BULLARD, Texas – They were one of only a few all-black female softball teams at the height of segregation.
The Bullard Bumblebees was started by Mr. Leroy Foley in the early 1960s.
Throughout the Bumblebees' history, more than a dozen ladies took the field as part of the team's roster -- during a time when African Americans couldn't play on certain teams.
“Even though we were segregated, our parents for the most part kept us away from the segregation part of it,” said Wanda Bowie Ealey, the team’s pitcher.
The team was made up of players who never doubted their skills and were ready to strike out their competition by any means necessary.
“I was like Speedy Gonzales,” said Regena McKellar Barlow, one of the team’s outfielders. “I had to run sometimes from left to center field to help others out and sometimes we had a collision on the field.”
“I was good,” said Edna Stewart, the team’s first baseman and shortstop. “I didn't miss nothing that came down there, unless it was over my head.”
The photo below is one of the only team pictures that survived the era.
The team was founded by Mr. Foley – who according to his family and friends even had a chance to play against Babe Ruth.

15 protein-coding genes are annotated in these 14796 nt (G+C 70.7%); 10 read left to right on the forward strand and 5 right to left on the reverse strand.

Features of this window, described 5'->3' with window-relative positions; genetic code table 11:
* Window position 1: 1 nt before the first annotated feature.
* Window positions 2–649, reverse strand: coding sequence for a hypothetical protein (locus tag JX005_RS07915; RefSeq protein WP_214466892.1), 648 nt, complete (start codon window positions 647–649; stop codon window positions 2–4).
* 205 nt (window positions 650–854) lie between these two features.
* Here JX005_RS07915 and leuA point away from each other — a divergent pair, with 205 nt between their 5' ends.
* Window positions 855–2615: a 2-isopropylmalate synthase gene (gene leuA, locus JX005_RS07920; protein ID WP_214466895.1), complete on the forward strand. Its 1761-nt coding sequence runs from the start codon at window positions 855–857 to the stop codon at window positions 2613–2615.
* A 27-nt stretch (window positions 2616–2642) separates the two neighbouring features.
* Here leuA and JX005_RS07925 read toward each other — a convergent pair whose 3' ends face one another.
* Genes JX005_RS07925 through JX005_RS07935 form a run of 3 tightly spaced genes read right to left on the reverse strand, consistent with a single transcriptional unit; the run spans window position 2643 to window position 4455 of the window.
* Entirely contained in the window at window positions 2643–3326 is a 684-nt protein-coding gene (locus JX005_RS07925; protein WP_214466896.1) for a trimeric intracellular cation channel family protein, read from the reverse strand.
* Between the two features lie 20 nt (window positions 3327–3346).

“He loved the Bullard Bumblebees,” said Lillian Foley Jackson, Mr. Leroy Foley’s daughter and one of the team’s pitchers. “We made him very proud of us."
Mr. Foley named EllaDoll Towels Spikes the team's ace.
“He always started me off pitching,” Spikes said. “Then he'd say I'm going to let Big Lillie come on and finish it up.”
Affectionately in love with the game of baseball, Mr. Foley used the all-female softball team to provide the young women with another source of entertainment.
“Mr. Foley would make sure that you got out there,” said Emmer McKellar Jones, one of the team’s outfielders and occasional shortstop. “He'd tell you, you better play hard.”
Throughout the years, the Bullard Bumblebees mainly played against other black teams, -- that’s until this time.
“The greatest experience we had was when Mr. Lee got us a team with all white softball players from Palestine,” Regena added.
It’s a moment she says she'll never forget.
“If you would look at Lillian and EllaDoll pitching, you'd think they were the best pitchers in the world, but when we went to Palestine to play an all-white team, they had a pitcher that you could not even see the ball when she threw it."
The Bullard Bumblebees played almost every summer during the 1960s.
"People loved to come and see us play,” said Karemn McKellar Granberry, one of the team’s outfielders. “We had soda, hot dogs and barbecue – it was really entertainment for us back in the day."
Although, Mr. Leroy Foley played his last inning in 2014 at 104-years-old, there’s no doubt his legacy lives on.